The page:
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Teradata RDBMS Database Administration - NCR

NCR Teradata RDBMS Database Administration - NCR , 2004. - 616 p.
Download (direct link): teradatadatabaseadmin2004.pdf
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A session is explicitly logged on and off from the Teradata RDBMS. The session is established when the Teradata server accepts the logon string of the user. When a session is logged off, the system discards the user-session identification and does not accept additional Teradata SQL statements from that session.

Request Parcels

To access the Teradata database from a mainframe client, the user or application program logs on through a Teradata interface facility (such as BTEQ) and submits a request. The request is processed by the interface and directed to a Teradata Director Program (TDP).

Each request is handled as follows:

In a channel environment, the TDP builds the request parcel and sends it through the channel to the PE associated with that TDP.

In a network environment, the MTDP builds the request parcel and sends it over the network to the Teradata gateway. The gateway distributes the parcel to an available PE on the node on which the gateway is running.

Response Parcels

The result of a query or a status becomes the returned answer set. The PE turns the answer set into a response parcel and returns it to:

The TDP, in a channel environment. The TDP returns it to the client utility or program.

The gateway, in a network environment. The gateway sends it to the MTDP, and the MTDP returns it to the client utility or program.

Controlling Session Defaults

You can control session defaults by including the DEFAULT DATABASE, COLLATION, and/or ROLE options in the CREATE USER or MODIFY USER statement, or by issuing a SET statement during a session. DR52715

You can also control session conditions for particular users by defining a STARTUP clause containing a string of one or more Teradata SQL statements. A STARTUP string is subject to the same restrictions as a macro.

Teradata RDBMS Database Administration

A - 21 Appendix A: Teradata RDBMS Configuration, Global Defaults, and Client Connections

Communicating with Teradata RDBMS

Client-Server Applications Connectivity

Applications performing embedded SQL statements need to pre-processed by the Teradata Preprocessor2, which runs on a client system.

You can run the preprocessor against an application without connecting to the Teradata RDBMS if you specify the SQLCHECK (-sc) option as NOSYNTAX. However, to precompile and run an application, a separate connection to Teradata RDBMS is required for the precompilation and the runtime event.

Also offered is a client utility, the Data Definition Language Processor (DDLP), that processes ANSI data definition language statements for Teradata RDBMS for UNIX. This processor breaks down entry level ANSI SQL CREATE SCHEMA statements into their individual components and sends requests to the Teradata RDBMS to create databases, tables, views, and user privileges. DDLP commands can be entered from a workstation, terminal, or command file.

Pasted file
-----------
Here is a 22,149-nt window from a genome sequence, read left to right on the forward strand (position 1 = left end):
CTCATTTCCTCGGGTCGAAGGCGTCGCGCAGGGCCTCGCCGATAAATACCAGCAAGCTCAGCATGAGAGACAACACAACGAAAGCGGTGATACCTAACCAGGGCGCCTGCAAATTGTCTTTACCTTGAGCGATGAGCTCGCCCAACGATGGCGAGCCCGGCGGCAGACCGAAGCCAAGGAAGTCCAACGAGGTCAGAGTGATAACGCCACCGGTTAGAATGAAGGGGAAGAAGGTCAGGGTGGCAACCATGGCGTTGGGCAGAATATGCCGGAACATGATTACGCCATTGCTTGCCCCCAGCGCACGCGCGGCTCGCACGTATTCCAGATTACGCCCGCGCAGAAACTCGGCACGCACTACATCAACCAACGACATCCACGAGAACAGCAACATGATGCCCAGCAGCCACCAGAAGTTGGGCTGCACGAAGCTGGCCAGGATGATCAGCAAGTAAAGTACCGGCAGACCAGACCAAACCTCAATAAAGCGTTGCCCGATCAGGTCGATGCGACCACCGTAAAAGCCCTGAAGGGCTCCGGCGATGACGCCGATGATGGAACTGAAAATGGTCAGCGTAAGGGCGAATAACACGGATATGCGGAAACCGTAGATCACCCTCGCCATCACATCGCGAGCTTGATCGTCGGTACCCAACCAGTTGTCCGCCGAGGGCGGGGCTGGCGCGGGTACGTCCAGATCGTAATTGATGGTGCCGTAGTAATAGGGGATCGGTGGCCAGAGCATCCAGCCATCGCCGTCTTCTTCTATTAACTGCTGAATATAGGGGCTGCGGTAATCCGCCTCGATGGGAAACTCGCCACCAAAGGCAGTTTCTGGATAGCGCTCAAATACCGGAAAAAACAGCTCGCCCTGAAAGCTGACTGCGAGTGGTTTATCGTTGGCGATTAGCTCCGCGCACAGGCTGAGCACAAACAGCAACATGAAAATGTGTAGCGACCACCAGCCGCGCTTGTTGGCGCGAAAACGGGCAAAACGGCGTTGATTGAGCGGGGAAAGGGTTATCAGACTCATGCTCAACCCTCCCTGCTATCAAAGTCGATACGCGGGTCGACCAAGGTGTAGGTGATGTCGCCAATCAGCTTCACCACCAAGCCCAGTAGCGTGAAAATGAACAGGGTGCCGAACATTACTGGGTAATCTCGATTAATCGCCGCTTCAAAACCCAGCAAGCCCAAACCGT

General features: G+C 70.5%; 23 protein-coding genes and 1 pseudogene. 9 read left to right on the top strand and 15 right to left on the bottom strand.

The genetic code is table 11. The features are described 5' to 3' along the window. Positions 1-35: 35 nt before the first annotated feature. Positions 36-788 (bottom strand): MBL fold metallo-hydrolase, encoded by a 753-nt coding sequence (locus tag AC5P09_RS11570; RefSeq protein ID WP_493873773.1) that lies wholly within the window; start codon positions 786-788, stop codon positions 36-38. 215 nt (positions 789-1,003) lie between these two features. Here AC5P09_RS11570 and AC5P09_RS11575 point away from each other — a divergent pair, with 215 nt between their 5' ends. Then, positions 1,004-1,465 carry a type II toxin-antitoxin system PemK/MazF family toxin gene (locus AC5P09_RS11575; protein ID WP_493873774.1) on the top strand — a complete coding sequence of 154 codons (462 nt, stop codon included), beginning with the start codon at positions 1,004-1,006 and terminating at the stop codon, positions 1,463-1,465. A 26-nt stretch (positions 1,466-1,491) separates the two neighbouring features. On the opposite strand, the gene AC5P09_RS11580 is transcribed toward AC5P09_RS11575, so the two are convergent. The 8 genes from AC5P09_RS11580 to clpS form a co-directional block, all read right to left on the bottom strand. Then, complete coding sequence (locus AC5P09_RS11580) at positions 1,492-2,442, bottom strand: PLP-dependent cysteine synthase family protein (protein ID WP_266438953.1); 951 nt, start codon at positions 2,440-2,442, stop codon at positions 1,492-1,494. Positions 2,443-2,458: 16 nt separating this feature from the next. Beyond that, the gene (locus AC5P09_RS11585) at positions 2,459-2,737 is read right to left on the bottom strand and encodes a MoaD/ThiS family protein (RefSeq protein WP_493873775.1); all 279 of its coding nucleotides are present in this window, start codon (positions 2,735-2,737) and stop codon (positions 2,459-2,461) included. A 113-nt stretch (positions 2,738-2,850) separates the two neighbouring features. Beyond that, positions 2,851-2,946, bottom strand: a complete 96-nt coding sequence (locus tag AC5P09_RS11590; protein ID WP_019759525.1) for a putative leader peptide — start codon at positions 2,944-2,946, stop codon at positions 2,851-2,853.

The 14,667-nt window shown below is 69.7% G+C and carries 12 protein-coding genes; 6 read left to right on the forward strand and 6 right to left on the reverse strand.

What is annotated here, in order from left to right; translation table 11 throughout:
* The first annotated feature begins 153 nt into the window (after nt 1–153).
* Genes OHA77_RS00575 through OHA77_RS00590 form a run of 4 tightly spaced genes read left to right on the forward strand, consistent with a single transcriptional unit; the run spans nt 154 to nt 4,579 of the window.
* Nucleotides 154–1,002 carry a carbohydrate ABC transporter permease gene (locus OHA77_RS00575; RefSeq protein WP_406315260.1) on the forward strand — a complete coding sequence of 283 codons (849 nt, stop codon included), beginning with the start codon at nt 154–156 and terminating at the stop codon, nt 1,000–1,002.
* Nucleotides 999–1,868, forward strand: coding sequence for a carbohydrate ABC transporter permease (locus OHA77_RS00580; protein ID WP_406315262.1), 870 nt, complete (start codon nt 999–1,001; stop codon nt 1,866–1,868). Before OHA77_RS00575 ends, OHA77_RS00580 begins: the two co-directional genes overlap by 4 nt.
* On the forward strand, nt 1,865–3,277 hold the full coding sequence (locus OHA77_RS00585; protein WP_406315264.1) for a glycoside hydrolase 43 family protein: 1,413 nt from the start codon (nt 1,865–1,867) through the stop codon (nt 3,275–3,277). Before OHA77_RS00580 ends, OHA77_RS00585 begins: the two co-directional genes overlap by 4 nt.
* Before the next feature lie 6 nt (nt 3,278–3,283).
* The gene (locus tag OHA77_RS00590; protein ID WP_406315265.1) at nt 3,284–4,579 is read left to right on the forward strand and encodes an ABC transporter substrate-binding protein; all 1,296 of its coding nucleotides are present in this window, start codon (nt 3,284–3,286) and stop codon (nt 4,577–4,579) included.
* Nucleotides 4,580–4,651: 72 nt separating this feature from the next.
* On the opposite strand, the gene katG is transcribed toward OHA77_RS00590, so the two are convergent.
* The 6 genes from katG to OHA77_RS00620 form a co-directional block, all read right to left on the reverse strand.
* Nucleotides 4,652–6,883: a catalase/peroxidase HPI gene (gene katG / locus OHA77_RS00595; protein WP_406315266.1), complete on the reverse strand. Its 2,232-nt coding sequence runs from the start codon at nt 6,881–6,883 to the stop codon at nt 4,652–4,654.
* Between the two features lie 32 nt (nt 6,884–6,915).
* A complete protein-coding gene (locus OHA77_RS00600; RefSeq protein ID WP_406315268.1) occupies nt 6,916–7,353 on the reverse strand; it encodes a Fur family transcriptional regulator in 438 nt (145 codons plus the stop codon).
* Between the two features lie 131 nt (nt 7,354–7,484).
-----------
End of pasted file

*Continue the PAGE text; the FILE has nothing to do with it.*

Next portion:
DDLP is only supported with the Teradata RDBMS for UNIX, Version 2 Release 2.0, or higher. DDLP runs only on NCR platforms with UNIX SVR4 MP-RAS 3.00.02, or higher. The DDLP interacts with the Teradata RDBMS through the Teradata RDBMS call-level interface version 2 (CLIv2).

For instructions on how to prepare, precompile, and run an application on Teradata RDBMS with embedded SQL statements, see Teradata RDBMS SQL Reference, Volume 4 and Teradata Preprocessor2 Programming Guide.

For details on using DDLP and CLIv2, see:

Teradata Data Definition Language Processor Reference

Teradata Enhanced Call-Level Interface Reference

Teradata Call-Level Interface Version 2 Reference for Channel-Attached Systems

Teradata Call-Level Interface Version 2 Reference for Network-Attached Systems

A - 22

Teradata RDBMS Database Administration A - 21 Appendix A: Teradata RDBMS Configuration, Global Defaults, and Client Connections

Channel Environment

Channel Environment

Teradata utilities and software programs support Teradata database access in mainframe environments. These utilities and programs run under the client's operating system and provide the functionality for a user to access the database system.

Background

The Teradata Channel Interface enables communication between a mainframe client and a Teradata server using a channel with either a parallel or serial I/O interface. Two devices that consist of an even and odd address pair make up this connection. Each device is independent of the other. The client sends Teradata RDBMS messages to a server using the device with the even address. The server returns responses to the client using the device with the odd address.

This hardware was originally known as the Channel Interface Controller (CIC). Each CIC was associated with one Teradata Interface Processor (IFP) to provide a device pair on a parallel I/O interface channel, or with the MicroChannel-to-Channel Adapter (MCCA) board Application Processor (AP) and a Parsing Engine (PE).

The current platforms can be connected with either traditional Bus and Tag or the new ESCON fiber channel. The Host Channel Adapters available on WorldMark systems are:
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